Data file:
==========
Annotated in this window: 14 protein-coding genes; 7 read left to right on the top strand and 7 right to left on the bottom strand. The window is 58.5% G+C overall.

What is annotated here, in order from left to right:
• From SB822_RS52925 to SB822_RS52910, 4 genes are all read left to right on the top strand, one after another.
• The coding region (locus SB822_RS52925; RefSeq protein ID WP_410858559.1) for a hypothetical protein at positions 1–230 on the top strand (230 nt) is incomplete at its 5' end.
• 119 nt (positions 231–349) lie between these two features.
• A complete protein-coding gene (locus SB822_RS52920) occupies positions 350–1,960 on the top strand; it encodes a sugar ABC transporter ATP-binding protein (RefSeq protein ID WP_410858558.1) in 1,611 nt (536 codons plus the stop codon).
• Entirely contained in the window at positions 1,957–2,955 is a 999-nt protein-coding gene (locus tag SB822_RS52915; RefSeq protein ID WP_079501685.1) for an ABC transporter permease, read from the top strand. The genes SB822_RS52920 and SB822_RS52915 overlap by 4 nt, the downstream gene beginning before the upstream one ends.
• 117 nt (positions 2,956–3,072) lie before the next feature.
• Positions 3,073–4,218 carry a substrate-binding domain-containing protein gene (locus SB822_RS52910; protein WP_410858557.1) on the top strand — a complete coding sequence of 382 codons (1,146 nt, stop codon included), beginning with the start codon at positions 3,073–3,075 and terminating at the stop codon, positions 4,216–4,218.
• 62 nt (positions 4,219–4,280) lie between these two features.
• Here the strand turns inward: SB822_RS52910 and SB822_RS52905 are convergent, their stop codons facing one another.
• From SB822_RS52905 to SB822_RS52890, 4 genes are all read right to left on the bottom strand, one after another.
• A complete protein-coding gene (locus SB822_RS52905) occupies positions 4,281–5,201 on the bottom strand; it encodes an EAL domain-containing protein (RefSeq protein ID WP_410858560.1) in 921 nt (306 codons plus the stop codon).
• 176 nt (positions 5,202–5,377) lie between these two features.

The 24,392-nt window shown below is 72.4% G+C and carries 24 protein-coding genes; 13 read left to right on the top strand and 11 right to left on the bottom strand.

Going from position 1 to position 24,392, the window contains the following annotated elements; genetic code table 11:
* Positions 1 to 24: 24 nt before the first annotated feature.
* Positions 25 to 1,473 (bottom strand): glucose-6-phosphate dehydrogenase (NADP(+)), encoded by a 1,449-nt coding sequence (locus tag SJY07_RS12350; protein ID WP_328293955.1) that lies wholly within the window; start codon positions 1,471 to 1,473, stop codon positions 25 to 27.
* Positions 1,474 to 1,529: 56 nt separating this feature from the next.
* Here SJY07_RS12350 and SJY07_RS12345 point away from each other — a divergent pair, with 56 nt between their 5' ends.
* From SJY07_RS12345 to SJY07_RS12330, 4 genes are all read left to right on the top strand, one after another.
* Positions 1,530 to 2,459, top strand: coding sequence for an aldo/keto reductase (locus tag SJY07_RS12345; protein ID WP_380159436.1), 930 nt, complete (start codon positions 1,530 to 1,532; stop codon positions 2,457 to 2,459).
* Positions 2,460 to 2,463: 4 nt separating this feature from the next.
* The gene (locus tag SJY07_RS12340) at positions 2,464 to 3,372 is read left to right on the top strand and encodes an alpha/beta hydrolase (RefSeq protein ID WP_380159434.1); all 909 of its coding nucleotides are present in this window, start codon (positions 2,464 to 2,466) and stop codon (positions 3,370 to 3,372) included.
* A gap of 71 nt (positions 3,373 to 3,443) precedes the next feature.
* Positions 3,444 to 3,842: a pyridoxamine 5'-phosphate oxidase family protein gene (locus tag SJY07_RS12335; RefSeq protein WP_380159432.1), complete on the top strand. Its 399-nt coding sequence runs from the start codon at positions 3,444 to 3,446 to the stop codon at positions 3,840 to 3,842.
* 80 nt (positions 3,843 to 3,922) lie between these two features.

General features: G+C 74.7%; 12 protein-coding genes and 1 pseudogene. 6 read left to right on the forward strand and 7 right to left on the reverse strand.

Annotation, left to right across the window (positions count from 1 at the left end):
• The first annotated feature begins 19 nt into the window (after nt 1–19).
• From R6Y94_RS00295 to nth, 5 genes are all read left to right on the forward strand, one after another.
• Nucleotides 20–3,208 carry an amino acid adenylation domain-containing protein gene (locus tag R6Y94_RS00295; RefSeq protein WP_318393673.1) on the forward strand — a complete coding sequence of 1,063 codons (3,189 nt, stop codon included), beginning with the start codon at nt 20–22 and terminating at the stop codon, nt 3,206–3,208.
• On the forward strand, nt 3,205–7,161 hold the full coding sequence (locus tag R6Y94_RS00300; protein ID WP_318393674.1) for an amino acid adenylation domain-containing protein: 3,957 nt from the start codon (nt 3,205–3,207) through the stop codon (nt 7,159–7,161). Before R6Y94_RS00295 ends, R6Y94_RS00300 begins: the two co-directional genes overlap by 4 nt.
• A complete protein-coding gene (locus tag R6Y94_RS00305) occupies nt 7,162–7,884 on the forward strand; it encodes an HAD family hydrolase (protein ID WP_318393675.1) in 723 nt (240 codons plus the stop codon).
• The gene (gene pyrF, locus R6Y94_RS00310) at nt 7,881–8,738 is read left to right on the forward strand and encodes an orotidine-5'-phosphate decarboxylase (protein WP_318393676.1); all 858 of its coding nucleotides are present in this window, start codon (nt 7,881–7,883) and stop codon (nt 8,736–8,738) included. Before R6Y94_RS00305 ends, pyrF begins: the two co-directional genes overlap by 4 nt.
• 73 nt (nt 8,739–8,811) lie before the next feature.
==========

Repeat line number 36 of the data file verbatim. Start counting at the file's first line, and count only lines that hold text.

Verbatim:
• 73 nt (nt 8,739–8,811) lie before the next feature.